Course three. The Seafood Crepe smell so nice when it was brought to our table. It’s egg crepe with beansprout, imitation crab meat, prawns, scallop and squid. Nice and moist … and very, very, very good. Love it!


There are more! Course four was the Pork Chop Rice. We can have the option between Pork or Chicken with either Broken Rice or Vermicelli. Oh, we cannot mix and match … I repeat … we must choose either Pork/Chicken with Rice/Vermicelli. We can’t have one Pork with Rice and another Chicken with Vermicelli. There are rules you see. ** shrugs **

Despite the rules and our grudging acceptance of it, we should just be honest and give them a double thumbs up for this. We love this but by then we were so full already. We took a few bites for taste and then took the rest home.

Hey, you guys tell me … what is the big deal with BROKEN rice? They were actually good. If I did not know any better, I would have thought that broken rice is cheap, discarded rice … i.e. rice that is not perfect and discarded during processing. If long grain rice is expensive, then surely broken rice is cheap. Educate me now … tell me everything you know about broken rice.


What do you call the above? Brochette? Nicely done, nicely presented .., and very delicious. That above makes course number five.


Not in the correct order and if you count the beansprout as a course, that makes it course number six.


And finally … the perfect number seventh course … dessert which is sago banana sweet soup. Kind of unique but I can’t get my head around having soup with banana. At least the spoon is cute.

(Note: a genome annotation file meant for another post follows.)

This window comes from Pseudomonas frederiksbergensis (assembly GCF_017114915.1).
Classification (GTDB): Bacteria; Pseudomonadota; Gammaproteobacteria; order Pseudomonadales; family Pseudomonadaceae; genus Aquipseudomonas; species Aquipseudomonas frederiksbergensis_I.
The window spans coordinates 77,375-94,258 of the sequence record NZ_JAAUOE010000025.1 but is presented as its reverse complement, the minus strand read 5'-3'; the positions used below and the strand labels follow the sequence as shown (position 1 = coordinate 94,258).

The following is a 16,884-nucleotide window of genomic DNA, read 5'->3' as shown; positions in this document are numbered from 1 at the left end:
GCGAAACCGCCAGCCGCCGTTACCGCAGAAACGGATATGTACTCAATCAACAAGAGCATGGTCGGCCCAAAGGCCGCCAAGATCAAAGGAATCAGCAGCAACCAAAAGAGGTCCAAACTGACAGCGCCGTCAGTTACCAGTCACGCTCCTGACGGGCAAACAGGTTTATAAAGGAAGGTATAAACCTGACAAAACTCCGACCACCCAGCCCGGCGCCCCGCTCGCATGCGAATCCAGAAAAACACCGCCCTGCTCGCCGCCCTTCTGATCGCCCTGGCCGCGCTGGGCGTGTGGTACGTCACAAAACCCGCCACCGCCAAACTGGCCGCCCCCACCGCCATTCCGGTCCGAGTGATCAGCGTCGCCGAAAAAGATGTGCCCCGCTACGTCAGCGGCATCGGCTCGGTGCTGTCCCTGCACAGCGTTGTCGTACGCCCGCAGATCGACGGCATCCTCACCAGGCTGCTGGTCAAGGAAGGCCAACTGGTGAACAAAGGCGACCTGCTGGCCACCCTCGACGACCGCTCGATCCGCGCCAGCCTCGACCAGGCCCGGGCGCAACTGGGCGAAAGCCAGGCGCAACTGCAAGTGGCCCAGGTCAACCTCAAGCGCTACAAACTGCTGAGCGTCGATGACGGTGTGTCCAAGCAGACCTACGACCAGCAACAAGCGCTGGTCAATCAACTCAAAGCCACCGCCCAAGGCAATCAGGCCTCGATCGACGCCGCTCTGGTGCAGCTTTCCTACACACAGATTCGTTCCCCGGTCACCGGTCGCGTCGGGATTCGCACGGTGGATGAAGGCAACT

There you have it … our $39.95 special meal. That’s $55 bucks for you guys now if you go there now as the specials is only for July. Overall, the rules sucks, the pho was disappointing, the air cond need to be fixed … otherwise, their other food are winners. I recommend the crepe.

BTW, they only accept cash.

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This Post Has 0 Comments

  1. Chrystal

    I learned from Vietnamese friends that they eat Che (sago sweet dessert soup) with all kinds of fruit flavours. 🙂 I didn’t know that.. thought that was a funny one too.. banana..

  2. Erick

    I like broken rice myself and I only seem to have it with Vietnamese food. If someone could educate me on the origins and how to get broken rice that would be great as well.

  3. lindaC

    The price is kind of expensive for vietnamese food because vietnamese food can be made quickly with inexpensive ingredients. Vietnamese food tastes good just shouldn’t be expensive.

    I guess you pay for the new and clean decor. But no air cond…

  4. Win

    We have a term in Chinese called ‘Lahn fahn,’ which directly translates to ‘broken rice’. It describes rice that has been cooked with some extra water so it is really, really soft and moist.

  5. William Waung

    A long time ago, we went to a Vietnamese restaurant on Kingsway at around 16th. It had a terrific dish called “Drunken Crab”. It was a whole crab cooked in a white wine with huge amounts of butter. It was the best sauce to go with rice! I haven’t been able to find it anywhere! Does anyone know the dish I’m remembering so fondly? Does anyone know where I can get that dish nowadays?


    Ps. Love the new layout of your site.

  6. vuvuvivi

    Never tried broken rice but I heard from my friends and read from Vietnamese cuisines that broken rice is a very high quality rice and nice treat.

  7. Kathy

    You should take this off your blog as this place is gone now

    1. Ben

      Hi Kathy: We had marked this post as closed quite sometime already. Ben